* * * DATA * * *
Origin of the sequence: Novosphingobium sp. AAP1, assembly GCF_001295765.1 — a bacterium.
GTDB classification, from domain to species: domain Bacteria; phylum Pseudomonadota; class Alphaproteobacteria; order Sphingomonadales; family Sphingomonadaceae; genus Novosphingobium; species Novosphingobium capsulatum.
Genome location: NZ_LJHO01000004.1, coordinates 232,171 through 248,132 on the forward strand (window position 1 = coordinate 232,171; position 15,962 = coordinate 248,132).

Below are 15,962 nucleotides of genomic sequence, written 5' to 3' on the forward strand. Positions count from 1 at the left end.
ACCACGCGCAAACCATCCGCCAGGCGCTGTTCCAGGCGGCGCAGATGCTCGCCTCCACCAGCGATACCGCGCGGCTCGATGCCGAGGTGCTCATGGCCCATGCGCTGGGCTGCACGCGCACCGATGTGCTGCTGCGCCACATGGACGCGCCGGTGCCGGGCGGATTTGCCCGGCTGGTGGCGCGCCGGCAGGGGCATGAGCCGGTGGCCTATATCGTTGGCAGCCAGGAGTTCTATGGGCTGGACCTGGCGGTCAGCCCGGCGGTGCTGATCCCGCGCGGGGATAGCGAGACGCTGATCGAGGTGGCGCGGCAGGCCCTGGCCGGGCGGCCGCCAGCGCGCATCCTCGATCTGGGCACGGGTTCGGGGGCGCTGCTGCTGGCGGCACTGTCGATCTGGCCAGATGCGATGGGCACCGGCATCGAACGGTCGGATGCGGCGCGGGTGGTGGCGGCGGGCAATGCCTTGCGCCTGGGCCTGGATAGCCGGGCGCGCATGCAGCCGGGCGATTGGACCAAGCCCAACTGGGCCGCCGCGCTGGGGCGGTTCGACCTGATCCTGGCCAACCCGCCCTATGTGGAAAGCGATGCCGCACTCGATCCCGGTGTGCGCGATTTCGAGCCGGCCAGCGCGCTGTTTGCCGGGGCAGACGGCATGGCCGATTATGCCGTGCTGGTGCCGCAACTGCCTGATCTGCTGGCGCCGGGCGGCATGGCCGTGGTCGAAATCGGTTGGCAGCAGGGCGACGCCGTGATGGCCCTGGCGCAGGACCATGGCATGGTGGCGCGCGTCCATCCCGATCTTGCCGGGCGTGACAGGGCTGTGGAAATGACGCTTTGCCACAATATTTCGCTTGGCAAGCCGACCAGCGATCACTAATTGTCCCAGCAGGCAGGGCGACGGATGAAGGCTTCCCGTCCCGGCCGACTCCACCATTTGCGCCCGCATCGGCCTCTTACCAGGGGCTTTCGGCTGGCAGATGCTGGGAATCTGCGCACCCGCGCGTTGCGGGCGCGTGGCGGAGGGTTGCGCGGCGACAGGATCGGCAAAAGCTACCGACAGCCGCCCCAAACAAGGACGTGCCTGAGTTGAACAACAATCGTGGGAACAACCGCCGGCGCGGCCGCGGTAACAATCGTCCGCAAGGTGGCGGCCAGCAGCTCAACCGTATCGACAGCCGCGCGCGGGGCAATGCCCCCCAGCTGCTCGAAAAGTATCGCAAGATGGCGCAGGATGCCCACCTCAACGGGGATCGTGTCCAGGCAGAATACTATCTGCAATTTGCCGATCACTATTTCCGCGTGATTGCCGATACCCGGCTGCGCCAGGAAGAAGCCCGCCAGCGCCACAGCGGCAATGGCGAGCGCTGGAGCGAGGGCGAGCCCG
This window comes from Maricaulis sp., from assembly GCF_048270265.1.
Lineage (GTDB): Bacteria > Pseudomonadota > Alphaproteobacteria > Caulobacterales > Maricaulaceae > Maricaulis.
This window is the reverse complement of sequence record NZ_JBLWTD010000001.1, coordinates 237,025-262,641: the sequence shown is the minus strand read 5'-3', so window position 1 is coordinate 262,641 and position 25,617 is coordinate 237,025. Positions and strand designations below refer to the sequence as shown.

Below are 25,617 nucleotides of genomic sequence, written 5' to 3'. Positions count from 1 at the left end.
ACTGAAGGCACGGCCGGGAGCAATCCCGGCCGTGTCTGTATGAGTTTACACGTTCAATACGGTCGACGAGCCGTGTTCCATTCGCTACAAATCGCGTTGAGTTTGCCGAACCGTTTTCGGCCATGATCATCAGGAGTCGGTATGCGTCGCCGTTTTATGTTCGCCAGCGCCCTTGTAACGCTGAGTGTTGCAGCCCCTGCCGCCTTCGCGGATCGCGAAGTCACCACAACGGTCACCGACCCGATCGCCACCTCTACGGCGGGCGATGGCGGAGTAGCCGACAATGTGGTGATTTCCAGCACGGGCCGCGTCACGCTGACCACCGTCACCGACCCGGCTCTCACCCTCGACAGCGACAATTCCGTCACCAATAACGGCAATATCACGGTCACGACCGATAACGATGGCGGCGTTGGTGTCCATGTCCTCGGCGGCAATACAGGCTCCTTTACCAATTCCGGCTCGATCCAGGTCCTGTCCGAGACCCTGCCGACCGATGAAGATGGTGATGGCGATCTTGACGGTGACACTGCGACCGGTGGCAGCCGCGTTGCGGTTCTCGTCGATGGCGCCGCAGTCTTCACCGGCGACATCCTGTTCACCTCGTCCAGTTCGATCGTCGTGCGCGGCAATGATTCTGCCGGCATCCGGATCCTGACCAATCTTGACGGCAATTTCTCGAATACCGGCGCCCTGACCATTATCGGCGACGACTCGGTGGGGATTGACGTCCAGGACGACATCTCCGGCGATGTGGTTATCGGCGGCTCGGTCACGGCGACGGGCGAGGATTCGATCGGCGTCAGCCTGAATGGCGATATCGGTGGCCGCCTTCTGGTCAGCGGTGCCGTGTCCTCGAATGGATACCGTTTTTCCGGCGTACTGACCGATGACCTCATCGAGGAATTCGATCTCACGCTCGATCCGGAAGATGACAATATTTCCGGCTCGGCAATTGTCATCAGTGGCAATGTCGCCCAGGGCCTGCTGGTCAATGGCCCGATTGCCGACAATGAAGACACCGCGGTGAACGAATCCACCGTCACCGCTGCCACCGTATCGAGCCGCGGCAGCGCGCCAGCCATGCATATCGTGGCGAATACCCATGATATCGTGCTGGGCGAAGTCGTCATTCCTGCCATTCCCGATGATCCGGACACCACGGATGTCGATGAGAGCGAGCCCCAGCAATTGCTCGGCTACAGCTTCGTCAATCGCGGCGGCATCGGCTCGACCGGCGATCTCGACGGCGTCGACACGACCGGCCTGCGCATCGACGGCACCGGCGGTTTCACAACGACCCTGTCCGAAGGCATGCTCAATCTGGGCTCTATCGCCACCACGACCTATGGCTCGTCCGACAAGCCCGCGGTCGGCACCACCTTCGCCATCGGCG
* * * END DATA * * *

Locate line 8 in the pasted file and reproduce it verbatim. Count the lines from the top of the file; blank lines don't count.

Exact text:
This window is the reverse complement of sequence record NZ_JBLWTD010000001.1, coordinates 237,025-262,641: the sequence shown is the minus strand read 5'-3', so window position 1 is coordinate 262,641 and position 25,617 is coordinate 237,025. Positions and strand designations below refer to the sequence as shown.